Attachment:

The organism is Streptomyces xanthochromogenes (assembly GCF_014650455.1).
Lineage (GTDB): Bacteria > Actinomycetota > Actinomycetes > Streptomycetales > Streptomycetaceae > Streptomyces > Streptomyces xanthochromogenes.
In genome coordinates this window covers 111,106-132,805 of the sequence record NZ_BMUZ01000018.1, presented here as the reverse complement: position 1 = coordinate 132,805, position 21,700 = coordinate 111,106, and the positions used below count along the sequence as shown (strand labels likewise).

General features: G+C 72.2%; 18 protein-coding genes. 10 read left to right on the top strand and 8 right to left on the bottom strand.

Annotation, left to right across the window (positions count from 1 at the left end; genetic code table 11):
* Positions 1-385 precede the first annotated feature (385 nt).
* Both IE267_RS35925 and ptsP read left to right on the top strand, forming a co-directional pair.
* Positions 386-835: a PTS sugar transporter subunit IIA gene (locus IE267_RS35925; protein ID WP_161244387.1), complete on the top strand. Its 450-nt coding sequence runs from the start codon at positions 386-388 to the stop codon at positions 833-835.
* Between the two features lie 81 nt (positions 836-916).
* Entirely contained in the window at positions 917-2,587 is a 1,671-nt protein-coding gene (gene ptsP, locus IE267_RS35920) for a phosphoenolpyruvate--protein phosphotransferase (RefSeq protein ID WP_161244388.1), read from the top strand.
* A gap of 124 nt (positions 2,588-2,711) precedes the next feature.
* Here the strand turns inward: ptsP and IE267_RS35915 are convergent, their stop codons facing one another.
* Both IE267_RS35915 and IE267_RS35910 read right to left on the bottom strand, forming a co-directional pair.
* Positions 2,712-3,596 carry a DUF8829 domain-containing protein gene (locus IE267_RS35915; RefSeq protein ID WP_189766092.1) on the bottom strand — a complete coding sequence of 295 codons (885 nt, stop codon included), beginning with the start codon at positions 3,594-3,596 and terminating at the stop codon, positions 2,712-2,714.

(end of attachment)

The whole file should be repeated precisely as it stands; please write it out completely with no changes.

The organism is Streptomyces xanthochromogenes (assembly GCF_014650455.1).
Lineage (GTDB): Bacteria > Actinomycetota > Actinomycetes > Streptomycetales > Streptomycetaceae > Streptomyces > Streptomyces xanthochromogenes.
In genome coordinates this window covers 111,106-132,805 of the sequence record NZ_BMUZ01000018.1, presented here as the reverse complement: position 1 = coordinate 132,805, position 21,700 = coordinate 111,106, and the positions used below count along the sequence as shown (strand labels likewise).

General features: G+C 72.2%; 18 protein-coding genes. 10 read left to right on the top strand and 8 right to left on the bottom strand.

Annotation, left to right across the window (positions count from 1 at the left end; genetic code table 11):
* Positions 1-385 precede the first annotated feature (385 nt).
* Both IE267_RS35925 and ptsP read left to right on the top strand, forming a co-directional pair.
* Positions 386-835: a PTS sugar transporter subunit IIA gene (locus IE267_RS35925; protein ID WP_161244387.1), complete on the top strand. Its 450-nt coding sequence runs from the start codon at positions 386-388 to the stop codon at positions 833-835.
* Between the two features lie 81 nt (positions 836-916).
* Entirely contained in the window at positions 917-2,587 is a 1,671-nt protein-coding gene (gene ptsP, locus IE267_RS35920) for a phosphoenolpyruvate--protein phosphotransferase (RefSeq protein ID WP_161244388.1), read from the top strand.
* A gap of 124 nt (positions 2,588-2,711) precedes the next feature.
* Here the strand turns inward: ptsP and IE267_RS35915 are convergent, their stop codons facing one another.
* Both IE267_RS35915 and IE267_RS35910 read right to left on the bottom strand, forming a co-directional pair.
* Positions 2,712-3,596 carry a DUF8829 domain-containing protein gene (locus IE267_RS35915; RefSeq protein ID WP_189766092.1) on the bottom strand — a complete coding sequence of 295 codons (885 nt, stop codon included), beginning with the start codon at positions 3,594-3,596 and terminating at the stop codon, positions 2,712-2,714.